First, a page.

Again Jerry agrees, but only halfheartedly tries to set those boundaries. He admits that part of him is curious about what might happen. I plead with him to open his eyes.

The following weekend Jessie leaves early. Tammy comes to cuddle with Jerry in bed, and his hands seem to have a mind of their own. Tammy silently complies, and afterwards says that everything is fine.

Jerry is unsure, and the following week is filled with a silent dread. I received one more update from Jerry, and then I never heard from him again.

Two more broken lives.*

You can’t fall off a cliff if you don’t go near the edge. You won’t get burnt if you don’t play with fire. The Bible says to “FLEE temptation”.

Todd is an older man, and occasionally shares with me stories from his past. He’s also a pedophile, who is attracted to boys, and has lived with that his whole life.

He told me that many years ago he worked as a cabin counselor at summer camp. He was foolish back then, and shouldn’t have been there in the first place.

Nevertheless, one night after the lights were out, one of his campers snuck over to Todd’s bunk and asked if he could lay down with him. He was a nine-year-old named Cody, and Todd already suspected that the boy had a rough home life.

Todd didn’t want to hurt his feelings, and so agreed. But, Todd shivered when Cody climbed into bed. He enjoyed the feeling of the boy next to him.

Unexpectedly, Cody grabbed Todd’s hand and put it on his privates, and whispered, “Please do it! Please!” Todd was stunned, and a few seconds ticked by.

And then, something else happened. A feeling came over Todd like prickling electricity. He was awash with a sense of reverence and terrible clarity.

“N-No Cody,” Todd stammered, “Go back to your bunk.” Cody complied, and avoided Todd for the remainder of the camp.

Over the next few years, Todd often thought of that night, and he hoped things worked out for Cody. What bothered him most was wondering if his gruff response caused even more hurt.

But, it just so happened that Todd ran into Cody one more time at a community event. Cody, now older, shyly approached Todd. With a big grin, he proudly shared that he had a girlfriend, and that things were better. Without so many words, Cody thanked Todd for what he did.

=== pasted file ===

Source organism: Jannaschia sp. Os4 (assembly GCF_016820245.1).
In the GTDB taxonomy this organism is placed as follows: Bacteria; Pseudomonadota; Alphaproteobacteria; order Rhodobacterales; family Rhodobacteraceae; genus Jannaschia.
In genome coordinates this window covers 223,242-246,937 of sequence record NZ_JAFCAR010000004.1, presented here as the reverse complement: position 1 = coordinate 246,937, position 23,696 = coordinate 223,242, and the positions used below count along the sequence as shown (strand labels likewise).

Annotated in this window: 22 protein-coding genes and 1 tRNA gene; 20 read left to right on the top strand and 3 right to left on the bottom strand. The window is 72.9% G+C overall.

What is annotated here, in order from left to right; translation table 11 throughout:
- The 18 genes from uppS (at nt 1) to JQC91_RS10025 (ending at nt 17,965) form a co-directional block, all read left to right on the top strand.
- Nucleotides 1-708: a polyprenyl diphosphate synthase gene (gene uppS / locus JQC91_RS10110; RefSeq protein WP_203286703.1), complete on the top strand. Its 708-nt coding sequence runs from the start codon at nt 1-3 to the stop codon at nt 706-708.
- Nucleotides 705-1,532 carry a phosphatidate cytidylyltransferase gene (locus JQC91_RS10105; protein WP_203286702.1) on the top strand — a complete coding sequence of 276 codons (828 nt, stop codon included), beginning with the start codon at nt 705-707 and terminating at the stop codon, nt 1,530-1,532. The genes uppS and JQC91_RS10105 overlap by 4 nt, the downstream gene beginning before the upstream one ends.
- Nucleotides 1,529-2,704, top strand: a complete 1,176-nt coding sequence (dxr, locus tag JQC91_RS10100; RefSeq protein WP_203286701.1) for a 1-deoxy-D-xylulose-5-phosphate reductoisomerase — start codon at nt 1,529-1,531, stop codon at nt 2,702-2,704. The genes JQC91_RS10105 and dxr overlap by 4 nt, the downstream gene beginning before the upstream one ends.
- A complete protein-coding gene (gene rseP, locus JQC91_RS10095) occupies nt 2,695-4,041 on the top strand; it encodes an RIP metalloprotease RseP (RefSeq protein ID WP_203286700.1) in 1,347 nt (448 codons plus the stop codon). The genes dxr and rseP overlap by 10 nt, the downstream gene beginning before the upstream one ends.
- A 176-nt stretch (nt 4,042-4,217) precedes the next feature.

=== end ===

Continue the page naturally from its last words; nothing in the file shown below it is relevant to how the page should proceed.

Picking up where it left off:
Todd tells me that he treasures that memory, and is so very grateful he didn’t do differently. Todd believes what he felt that night was God giving him a space in time to choose.

What do these two stories mean to you? Which will be yours?

Please, hear what the Bible says: “The prudent person foresees danger and hides himself. But the naive go on, and suffer for it.” (Prov 22:3)

Jesus said that we should ask God to lead us away from temptation, and God’s command is clear – FLEE. Don’t hang around; don’t flirt with it. If you get close enough, temptation will pull you in the rest of the way.

Nevertheless, we don’t need to live in fear. If you are sincere about following God, he will watch over you. 1 Corinthians 10:13 says, “No temptation has seized you except what is common to man. And God is faithful; He will not let you be tempted beyond what you can bear. But when you are tempted, He will also provide an escape, so that you can stand up under it.”

There are unsung heroes in this world of a very grand sort. They are pedophiles who’ve passed the test, and proved what real love is.

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Some Bright Morning

This struggle won’t last forever. There will come a day when Jesus returns, and he will finish what he started. At that time, God will say, “Behold, I make all things new.” (Rev 21:5) You and I will have new bodies, without pedophilia.

Until then, it’s not too hard for us to wake up each morning and live the day with God. Let’s be prudent and wary of these pitfalls, and learn the strategies that can keep us safe.

You and I might have some dark hours, but “The way of the righteous is like the first gleam of dawn, which shines ever brighter until the full light of day.” (Prov 4:18)

*I would have intervened more directly with Jerry, however, our communication was anonymous.